“I think it will be a great asset,” said Cory Kritzmire, owner of the Al-Mart general store that sits across the street from The Smoke Shack. “Business brings business … and Monte said he’ll be open on Mondays, which will be an asset to all of us.”

Another man vouched for McClenahan’s effort and character before a woman who’s working with the barbecue trailer spoke out about the food. Then Alma’s police chief took his turn.

“Since I’ve been here, I’ve never met nicer people than this group here,” the chief said. He later pointed out his portly belly and promised to stop by on the first day McClenahan opens for business.

“Monte, I can’t wait until you open up,” the chief said.

After another handful of speakers, including a man who hopes to buy the business property, which is now up for sale, and keep McClenahan’s trailer on-site, council moved to give McClenahan his permit. The vote was unanimous — even the council’s vegetarian supported it.

“Welcome to the town,” Mayor Gary Goettelman told McClenahan to another boisterous round of applause.

Open for business

McClenahan is now selling his barbecue daily and aims to do business throughout what’s left of the summer season. He’s dishing out brisket, ribs and pulled pork, complete with all the fixin’s, starting at 11 a.m. and going until he’s sold out.

After securing the permit in Alma, McClenahan opened the following Friday. His first day in business, he said, he “almost sold out of every meat.”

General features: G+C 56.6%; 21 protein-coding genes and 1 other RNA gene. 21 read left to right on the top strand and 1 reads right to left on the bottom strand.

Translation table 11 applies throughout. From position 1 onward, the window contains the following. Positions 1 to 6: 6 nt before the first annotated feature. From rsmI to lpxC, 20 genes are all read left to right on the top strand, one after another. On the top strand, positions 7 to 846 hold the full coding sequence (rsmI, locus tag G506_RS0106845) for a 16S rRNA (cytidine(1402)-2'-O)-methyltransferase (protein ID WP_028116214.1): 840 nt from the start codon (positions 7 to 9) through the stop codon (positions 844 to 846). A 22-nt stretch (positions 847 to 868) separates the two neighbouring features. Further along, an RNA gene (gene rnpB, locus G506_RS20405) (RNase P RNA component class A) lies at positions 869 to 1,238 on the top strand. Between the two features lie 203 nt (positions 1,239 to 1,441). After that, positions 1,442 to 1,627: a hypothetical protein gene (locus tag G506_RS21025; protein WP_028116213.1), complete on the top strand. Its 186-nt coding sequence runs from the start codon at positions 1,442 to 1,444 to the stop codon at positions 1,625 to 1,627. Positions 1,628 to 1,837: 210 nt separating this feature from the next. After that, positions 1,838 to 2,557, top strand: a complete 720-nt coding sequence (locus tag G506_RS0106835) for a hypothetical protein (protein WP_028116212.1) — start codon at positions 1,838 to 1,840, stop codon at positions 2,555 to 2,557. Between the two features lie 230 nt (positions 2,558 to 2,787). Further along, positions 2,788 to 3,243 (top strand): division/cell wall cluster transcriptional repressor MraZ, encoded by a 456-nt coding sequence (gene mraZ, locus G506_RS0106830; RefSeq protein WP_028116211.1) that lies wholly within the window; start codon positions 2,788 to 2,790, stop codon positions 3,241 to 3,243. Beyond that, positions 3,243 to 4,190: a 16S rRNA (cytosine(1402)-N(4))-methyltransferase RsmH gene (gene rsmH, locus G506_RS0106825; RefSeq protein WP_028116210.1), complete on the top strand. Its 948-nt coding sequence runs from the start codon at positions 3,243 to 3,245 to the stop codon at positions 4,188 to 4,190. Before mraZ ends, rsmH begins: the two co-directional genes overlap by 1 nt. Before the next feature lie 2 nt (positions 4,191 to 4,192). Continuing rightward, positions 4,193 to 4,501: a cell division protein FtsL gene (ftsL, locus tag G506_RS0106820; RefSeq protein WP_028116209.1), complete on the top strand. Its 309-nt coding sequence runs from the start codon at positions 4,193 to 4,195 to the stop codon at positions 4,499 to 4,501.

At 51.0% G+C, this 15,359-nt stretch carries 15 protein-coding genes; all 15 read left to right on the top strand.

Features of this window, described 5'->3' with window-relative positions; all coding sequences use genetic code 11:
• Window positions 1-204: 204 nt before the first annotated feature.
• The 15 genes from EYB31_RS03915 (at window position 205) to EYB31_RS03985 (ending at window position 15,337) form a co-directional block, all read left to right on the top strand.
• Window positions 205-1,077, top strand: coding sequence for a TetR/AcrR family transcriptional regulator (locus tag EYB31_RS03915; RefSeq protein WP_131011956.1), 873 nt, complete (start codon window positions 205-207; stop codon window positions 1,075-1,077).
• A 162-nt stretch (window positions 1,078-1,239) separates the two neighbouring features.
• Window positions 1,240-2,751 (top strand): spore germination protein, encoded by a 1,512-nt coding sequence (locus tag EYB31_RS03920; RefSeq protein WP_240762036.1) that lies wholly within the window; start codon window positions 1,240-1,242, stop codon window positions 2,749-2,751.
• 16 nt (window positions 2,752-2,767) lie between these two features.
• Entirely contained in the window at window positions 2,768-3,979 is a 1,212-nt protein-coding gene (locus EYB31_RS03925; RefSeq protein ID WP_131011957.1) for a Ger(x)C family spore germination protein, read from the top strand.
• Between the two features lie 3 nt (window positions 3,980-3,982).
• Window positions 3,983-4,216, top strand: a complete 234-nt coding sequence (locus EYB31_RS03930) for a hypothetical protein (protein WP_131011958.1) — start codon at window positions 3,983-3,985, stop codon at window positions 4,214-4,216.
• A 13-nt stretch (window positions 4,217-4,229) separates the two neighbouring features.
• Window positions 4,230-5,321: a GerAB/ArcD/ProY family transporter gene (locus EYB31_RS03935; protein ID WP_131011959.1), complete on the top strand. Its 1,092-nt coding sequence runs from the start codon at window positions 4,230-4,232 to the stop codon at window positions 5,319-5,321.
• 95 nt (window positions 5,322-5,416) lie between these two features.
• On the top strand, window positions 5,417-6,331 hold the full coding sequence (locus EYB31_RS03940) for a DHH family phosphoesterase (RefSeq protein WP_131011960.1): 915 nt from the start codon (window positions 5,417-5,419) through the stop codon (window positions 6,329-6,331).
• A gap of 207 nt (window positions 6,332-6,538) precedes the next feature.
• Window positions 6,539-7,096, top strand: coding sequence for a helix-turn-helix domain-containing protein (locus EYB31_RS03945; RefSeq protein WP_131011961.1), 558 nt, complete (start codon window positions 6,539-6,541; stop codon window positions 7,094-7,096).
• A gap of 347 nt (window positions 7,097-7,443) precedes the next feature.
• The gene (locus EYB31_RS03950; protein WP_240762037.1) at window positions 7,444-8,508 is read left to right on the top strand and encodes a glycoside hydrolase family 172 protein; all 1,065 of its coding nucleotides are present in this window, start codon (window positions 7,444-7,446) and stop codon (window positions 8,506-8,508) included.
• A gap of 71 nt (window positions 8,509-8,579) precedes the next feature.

McClenahan’s first choice was always Frisco. He lives here, knows people in the community and didn’t want to have to drive the more than 25 miles each way over Hoosier Pass at 11,542 feet.

Frisco and Alma may be a 40-minute drive away from each other, but in many ways, they’re a world apart. With its tourist traffic, existing businesses and $1.4 million in sales tax receipts from restaurants alone in 2016, Frisco has considerably more to protect with its enforcement of town code regarding mobile food trucks and how they might affect those restaurants.

And there’s an added benefit restaurants afford the local economy that is unmatched by food trucks. Restaurants employ more people and contribute more to the local economy and exist as year-round businesses.

While McClenahan believes Frisco’s efforts to protect local restaurants are what ultimately did him in in Summit County, the law that kept him out has been on the books for years, much longer than many of the town officials who now enforce it.

Still, he found in Alma the warm welcome he was seeking for his barbecue dream, one that he couldn’t get here in Summit County, and for McClenahan, being wanted seems to be as important as anything.